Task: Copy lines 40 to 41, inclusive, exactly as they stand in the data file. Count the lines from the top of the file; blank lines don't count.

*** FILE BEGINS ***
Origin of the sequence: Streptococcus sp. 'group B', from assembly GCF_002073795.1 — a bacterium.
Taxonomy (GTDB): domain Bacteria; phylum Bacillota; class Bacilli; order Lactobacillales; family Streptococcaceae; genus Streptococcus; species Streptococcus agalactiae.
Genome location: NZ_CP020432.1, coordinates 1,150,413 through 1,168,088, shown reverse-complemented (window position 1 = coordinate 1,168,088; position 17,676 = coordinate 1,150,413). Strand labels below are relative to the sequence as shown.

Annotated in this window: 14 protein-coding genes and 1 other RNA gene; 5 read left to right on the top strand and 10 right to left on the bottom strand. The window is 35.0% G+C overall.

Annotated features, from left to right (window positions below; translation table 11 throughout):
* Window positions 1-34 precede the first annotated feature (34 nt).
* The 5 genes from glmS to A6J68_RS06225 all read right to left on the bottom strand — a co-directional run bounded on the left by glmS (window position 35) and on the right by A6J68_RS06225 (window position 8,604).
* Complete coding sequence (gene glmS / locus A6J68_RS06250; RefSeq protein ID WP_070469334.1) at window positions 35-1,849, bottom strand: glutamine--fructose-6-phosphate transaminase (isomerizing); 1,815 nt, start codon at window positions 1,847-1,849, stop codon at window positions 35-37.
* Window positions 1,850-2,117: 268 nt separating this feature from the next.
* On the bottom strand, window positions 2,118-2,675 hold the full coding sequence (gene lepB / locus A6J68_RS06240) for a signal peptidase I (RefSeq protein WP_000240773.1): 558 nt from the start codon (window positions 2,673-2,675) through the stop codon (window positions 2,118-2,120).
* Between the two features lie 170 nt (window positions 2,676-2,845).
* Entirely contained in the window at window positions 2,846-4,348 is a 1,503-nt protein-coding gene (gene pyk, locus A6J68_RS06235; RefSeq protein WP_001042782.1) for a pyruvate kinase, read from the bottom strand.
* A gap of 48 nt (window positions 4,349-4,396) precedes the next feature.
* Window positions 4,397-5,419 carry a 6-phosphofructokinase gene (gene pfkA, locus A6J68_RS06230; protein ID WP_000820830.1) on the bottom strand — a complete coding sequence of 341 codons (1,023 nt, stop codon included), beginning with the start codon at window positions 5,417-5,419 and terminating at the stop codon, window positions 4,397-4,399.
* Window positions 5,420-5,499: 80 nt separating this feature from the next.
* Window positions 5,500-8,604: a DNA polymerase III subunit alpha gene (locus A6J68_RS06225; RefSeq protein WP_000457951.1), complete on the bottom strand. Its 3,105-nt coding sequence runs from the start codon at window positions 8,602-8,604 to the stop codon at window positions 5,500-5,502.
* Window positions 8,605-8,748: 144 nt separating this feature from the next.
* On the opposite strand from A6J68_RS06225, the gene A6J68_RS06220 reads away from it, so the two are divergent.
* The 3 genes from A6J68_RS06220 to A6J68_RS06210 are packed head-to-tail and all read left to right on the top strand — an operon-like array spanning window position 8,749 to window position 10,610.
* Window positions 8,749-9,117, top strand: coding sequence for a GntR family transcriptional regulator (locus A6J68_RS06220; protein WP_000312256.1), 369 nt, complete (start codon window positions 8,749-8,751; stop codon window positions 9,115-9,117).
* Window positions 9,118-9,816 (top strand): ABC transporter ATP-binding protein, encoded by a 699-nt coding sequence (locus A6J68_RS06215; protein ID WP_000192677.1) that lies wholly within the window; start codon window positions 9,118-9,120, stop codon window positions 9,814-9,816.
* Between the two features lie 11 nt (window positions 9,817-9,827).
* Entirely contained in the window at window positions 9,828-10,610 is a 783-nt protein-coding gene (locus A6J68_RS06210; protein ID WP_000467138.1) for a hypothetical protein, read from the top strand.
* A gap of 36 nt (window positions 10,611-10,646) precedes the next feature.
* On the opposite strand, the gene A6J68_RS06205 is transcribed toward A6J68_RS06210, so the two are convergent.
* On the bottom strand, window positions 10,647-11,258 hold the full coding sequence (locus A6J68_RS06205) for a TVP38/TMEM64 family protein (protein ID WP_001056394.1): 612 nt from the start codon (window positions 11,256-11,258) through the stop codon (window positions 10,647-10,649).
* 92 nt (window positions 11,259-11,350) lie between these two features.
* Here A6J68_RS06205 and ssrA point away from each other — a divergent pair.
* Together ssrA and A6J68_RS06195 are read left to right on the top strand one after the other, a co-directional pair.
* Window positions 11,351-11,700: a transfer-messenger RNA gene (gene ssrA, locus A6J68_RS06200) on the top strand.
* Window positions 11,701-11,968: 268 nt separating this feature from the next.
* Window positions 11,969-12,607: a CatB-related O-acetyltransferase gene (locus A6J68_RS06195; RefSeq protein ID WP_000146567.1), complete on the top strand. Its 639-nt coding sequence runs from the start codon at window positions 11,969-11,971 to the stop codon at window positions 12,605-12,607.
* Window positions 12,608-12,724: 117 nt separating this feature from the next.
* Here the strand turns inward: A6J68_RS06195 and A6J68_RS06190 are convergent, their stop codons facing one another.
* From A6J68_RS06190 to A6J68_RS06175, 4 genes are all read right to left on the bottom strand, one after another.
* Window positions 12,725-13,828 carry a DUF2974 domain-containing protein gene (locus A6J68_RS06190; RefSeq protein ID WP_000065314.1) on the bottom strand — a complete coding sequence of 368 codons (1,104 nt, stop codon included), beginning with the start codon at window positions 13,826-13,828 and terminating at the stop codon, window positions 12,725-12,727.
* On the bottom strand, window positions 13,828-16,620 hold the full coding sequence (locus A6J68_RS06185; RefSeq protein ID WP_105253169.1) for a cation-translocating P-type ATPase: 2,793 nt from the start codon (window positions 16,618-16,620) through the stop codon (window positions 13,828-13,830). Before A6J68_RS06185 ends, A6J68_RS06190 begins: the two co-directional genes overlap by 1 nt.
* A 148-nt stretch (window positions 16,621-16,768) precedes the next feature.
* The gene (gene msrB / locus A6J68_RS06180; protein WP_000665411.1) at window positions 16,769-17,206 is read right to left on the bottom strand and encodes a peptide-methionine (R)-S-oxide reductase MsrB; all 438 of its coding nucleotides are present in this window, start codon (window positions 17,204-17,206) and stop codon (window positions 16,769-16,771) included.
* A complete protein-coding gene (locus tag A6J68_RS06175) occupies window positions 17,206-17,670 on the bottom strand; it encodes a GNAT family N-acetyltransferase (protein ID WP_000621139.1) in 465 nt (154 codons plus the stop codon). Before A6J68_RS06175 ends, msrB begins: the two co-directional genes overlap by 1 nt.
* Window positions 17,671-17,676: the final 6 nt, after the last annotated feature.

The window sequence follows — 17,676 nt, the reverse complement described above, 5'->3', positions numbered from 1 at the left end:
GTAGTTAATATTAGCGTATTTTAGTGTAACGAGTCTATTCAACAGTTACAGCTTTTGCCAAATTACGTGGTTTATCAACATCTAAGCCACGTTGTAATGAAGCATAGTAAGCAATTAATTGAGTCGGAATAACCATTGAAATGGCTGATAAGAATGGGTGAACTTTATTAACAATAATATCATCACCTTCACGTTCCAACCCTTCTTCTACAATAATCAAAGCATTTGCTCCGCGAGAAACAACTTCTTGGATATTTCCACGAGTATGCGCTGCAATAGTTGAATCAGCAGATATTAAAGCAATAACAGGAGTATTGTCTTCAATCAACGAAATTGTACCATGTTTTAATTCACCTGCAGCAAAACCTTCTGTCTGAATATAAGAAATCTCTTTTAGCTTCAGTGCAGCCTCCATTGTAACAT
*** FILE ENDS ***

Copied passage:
* A complete protein-coding gene (locus tag A6J68_RS06175) occupies window positions 17,206-17,670 on the bottom strand; it encodes a GNAT family N-acetyltransferase (protein ID WP_000621139.1) in 465 nt (154 codons plus the stop codon). Before A6J68_RS06175 ends, msrB begins: the two co-directional genes overlap by 1 nt.
* Window positions 17,671-17,676: the final 6 nt, after the last annotated feature.